Recently, a new class of chemicals targeting the stress response to reactive oxygen species (ROS) has gained attention due to the chemicals’ specificity and broad effect in a variety of cancer types11. It is postulated that malignant transformation, caused by gain-of-function activation in oncogenes or loss-of-function mutations in tumor suppressor genes, results in enhanced cellular stress. Adaptation to this stress is necessary for cancer cell survival while it is not required in normal cells12. Using a high throughput small-molecule screening, piperlongumine (PL) was identified as a drug that increases the level of ROS and apoptosis in cancer cells but has little inhibitory effect on either rapidly or slow dividing normal cells13. It was later shown that PL also induces autophagy in cancer cells as an alternative strategy of suppression in caspase-independent cancer cell death14. A biochemical examination of PL-induced cell death indicated that it represses various anti-apoptotic proteins including B-cell CLL/lymphoma 2 (BCL2), baculoviral IAP repeat-containing 5 (also known as survivin) and X-linked inhibitor of apoptosis (XIAP) in cancer cells13.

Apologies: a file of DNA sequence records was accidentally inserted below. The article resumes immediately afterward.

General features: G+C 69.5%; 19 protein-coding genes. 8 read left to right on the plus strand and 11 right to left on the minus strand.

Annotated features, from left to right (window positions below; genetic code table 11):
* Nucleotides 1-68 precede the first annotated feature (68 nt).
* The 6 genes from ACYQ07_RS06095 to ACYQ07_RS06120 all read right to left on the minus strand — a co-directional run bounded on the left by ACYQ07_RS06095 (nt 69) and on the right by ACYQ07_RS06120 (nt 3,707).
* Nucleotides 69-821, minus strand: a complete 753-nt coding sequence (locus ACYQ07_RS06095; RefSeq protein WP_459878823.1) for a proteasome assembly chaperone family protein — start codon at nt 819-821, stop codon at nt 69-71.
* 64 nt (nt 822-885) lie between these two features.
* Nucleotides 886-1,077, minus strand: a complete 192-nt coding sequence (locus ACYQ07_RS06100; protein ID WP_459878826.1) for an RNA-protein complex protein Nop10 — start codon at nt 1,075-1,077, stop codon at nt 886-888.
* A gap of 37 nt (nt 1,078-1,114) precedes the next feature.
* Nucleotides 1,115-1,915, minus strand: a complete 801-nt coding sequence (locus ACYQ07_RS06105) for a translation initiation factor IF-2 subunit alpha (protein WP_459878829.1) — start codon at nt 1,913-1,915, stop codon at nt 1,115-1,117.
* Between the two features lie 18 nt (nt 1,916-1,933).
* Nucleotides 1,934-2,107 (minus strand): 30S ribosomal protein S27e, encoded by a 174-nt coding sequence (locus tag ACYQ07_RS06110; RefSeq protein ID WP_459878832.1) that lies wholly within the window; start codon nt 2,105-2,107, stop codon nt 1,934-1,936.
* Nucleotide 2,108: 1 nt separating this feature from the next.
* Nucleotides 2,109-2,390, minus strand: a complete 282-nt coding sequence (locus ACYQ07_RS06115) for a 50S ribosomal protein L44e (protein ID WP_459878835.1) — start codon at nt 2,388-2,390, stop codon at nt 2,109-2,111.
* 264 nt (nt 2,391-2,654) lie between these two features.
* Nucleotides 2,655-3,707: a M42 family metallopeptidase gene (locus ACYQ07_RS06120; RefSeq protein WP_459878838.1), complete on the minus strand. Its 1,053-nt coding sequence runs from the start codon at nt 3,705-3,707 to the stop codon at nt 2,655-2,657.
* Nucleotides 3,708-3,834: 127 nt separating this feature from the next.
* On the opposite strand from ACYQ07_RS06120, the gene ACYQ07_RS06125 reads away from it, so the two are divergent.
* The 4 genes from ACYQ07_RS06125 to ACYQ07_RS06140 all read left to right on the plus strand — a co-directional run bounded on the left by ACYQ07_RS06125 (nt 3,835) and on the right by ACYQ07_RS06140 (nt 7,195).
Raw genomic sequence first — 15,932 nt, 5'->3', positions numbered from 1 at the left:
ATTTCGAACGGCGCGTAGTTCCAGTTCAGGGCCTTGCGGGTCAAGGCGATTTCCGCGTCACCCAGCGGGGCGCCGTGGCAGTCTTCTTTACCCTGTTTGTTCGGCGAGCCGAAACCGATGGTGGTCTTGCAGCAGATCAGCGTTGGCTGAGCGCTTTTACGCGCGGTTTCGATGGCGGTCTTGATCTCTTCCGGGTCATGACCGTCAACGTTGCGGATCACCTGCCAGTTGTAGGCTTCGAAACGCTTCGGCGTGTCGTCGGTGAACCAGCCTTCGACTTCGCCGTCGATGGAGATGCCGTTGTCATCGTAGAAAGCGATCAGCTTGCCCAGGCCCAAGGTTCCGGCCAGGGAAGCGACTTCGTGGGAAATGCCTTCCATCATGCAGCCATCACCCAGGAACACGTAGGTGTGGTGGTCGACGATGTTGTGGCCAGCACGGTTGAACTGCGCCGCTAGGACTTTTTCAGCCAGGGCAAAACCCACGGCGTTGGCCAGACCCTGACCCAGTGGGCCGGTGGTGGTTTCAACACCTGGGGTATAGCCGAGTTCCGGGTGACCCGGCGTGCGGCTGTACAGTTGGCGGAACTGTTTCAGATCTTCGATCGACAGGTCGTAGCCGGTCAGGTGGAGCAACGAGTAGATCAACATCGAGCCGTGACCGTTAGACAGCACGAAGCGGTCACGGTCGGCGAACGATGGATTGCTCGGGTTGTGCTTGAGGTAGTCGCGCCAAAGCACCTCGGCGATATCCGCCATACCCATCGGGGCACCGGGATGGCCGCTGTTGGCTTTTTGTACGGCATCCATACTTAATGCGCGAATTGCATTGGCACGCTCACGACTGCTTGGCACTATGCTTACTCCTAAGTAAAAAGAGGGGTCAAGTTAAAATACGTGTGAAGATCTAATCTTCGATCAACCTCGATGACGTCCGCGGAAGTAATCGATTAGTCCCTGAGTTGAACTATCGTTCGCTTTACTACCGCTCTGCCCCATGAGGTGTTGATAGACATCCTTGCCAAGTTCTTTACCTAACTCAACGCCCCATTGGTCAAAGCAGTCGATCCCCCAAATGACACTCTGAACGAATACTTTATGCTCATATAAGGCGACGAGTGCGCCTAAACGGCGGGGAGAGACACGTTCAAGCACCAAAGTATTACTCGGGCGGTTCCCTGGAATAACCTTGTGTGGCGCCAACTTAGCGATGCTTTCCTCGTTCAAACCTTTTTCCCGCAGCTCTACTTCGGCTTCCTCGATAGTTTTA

Clinical treatments involving a single drug have proven short-lived due to the emergence of resistant cancer cells. A major strategy for overcoming drug resistance is combination therapy15,16,17. Given the effectiveness of PL in cancer cell lines and preclinical mouse models, it remains to be answered if a synergistic effect or enhanced induction of apoptosis can be achieved when PL is combined with another drug. One reagent explored in this study is tumor necrosis factor-related apoptosis-inducing ligand (TRAIL), which is under clinical trials for cancer therapy18. Similar to PL, TRAIL has been found to kill cancer cells while sparing normal cells19,20,21. It is broadly expressed on lymphocytes, neutrophils and other immune cells as an innate immune cytokine to clear diseased cells. TRAIL can induce apoptosis immediately following its binding to TRAIL receptors highly expressed in cancer cells of various origins19. However, certain cancer cells develop TRAIL resistance through elevated expression of anti-apoptotic proteins that are nevertheless suppressed by PL13,22. In this study, we investigated the effect of these two combined tumor-specific reagents on cancer cells and normal cells. Furthermore, the preclinical efficacy of the combination therapy was evaluated in a triple-negative breast cancer model.
The synergistic anti-tumor effect of PL and TRAIL